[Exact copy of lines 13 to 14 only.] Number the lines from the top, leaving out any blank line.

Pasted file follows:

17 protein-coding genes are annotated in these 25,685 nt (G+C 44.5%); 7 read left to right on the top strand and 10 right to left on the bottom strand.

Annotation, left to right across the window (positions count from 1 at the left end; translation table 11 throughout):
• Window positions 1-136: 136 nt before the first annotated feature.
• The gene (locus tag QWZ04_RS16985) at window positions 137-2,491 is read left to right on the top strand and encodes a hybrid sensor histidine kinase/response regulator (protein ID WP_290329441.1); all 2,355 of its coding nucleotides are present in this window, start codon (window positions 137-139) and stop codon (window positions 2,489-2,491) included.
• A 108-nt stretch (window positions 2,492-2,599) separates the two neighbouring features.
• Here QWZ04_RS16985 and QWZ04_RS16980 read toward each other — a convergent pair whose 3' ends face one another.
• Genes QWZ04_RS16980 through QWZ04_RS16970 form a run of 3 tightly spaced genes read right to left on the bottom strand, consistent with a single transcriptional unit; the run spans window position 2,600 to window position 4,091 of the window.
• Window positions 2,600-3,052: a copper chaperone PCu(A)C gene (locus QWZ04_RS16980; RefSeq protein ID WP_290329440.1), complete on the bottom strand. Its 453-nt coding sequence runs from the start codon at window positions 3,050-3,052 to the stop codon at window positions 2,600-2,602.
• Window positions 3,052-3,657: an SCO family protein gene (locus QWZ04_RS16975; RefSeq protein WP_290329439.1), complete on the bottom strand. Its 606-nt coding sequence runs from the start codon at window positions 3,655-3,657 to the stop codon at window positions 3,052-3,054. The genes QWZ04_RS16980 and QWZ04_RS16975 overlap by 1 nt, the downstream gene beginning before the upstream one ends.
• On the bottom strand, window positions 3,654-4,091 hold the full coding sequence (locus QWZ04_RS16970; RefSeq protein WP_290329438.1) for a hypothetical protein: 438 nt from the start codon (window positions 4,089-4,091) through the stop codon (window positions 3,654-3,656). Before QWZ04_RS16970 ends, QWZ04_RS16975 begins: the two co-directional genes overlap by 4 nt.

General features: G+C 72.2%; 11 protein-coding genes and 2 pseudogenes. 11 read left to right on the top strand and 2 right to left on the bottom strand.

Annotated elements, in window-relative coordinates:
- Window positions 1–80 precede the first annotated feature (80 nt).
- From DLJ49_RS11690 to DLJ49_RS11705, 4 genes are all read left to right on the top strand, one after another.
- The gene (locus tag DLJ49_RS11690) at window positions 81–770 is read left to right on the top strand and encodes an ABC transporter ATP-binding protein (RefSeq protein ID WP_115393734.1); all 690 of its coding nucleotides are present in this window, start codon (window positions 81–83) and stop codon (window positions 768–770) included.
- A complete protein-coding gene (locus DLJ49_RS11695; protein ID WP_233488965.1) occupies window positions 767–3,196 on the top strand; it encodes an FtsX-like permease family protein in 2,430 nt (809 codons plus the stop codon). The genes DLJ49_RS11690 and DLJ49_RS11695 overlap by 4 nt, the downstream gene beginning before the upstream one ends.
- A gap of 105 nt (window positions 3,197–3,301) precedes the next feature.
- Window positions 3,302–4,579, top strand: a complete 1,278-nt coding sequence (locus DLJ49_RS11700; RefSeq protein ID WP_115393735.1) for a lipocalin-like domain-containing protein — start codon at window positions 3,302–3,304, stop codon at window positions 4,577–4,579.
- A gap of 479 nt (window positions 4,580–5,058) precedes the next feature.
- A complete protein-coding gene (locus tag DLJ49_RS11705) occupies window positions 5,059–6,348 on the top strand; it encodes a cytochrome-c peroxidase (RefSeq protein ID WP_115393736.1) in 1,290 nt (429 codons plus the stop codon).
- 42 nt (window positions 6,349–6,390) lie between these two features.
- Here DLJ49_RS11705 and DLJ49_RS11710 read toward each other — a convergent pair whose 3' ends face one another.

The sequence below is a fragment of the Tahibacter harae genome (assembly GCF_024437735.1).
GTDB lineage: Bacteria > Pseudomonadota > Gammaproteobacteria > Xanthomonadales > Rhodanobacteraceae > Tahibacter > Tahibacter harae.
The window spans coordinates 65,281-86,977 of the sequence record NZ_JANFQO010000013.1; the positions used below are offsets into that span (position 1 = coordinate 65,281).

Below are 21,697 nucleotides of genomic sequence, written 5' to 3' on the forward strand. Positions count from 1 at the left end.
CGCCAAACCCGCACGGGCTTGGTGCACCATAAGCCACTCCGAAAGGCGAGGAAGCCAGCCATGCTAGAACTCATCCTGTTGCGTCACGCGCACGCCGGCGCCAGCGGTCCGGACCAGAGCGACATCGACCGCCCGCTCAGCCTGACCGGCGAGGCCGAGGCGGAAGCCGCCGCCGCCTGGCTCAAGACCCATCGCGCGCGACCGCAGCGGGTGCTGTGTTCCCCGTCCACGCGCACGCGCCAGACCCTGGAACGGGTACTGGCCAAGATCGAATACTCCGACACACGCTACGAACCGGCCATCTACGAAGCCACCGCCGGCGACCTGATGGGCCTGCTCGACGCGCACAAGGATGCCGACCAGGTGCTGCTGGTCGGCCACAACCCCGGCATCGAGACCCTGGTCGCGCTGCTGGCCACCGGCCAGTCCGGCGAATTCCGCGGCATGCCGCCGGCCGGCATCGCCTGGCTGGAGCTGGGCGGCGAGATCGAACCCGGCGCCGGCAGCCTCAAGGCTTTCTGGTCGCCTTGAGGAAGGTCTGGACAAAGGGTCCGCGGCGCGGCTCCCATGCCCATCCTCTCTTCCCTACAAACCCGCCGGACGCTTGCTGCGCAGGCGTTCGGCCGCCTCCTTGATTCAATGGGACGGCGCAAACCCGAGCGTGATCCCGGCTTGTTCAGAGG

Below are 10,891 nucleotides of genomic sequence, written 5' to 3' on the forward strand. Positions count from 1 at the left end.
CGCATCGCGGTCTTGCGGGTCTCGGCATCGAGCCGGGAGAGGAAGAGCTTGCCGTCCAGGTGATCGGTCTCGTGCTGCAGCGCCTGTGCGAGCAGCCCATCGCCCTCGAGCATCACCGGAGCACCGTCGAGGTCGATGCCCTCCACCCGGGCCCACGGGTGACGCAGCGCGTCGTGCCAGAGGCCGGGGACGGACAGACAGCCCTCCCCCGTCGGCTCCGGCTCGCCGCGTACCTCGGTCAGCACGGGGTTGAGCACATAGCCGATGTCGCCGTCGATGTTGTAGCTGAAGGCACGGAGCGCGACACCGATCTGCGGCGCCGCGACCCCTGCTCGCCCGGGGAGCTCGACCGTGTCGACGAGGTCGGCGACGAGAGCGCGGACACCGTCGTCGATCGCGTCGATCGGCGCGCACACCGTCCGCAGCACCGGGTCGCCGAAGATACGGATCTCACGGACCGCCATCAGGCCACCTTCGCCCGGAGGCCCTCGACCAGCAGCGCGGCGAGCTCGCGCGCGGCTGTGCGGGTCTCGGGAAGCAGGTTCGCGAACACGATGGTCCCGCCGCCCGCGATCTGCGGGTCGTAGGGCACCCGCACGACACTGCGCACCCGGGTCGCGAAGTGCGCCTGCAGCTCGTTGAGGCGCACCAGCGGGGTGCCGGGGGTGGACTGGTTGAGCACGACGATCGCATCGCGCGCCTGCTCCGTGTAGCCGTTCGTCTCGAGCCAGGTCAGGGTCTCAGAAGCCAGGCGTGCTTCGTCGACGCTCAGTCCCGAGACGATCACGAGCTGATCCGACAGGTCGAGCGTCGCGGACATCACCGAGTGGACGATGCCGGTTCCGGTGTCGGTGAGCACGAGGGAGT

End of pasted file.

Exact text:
- Window positions 1–80 precede the first annotated feature (80 nt).
- From DLJ49_RS11690 to DLJ49_RS11705, 4 genes are all read left to right on the top strand, one after another.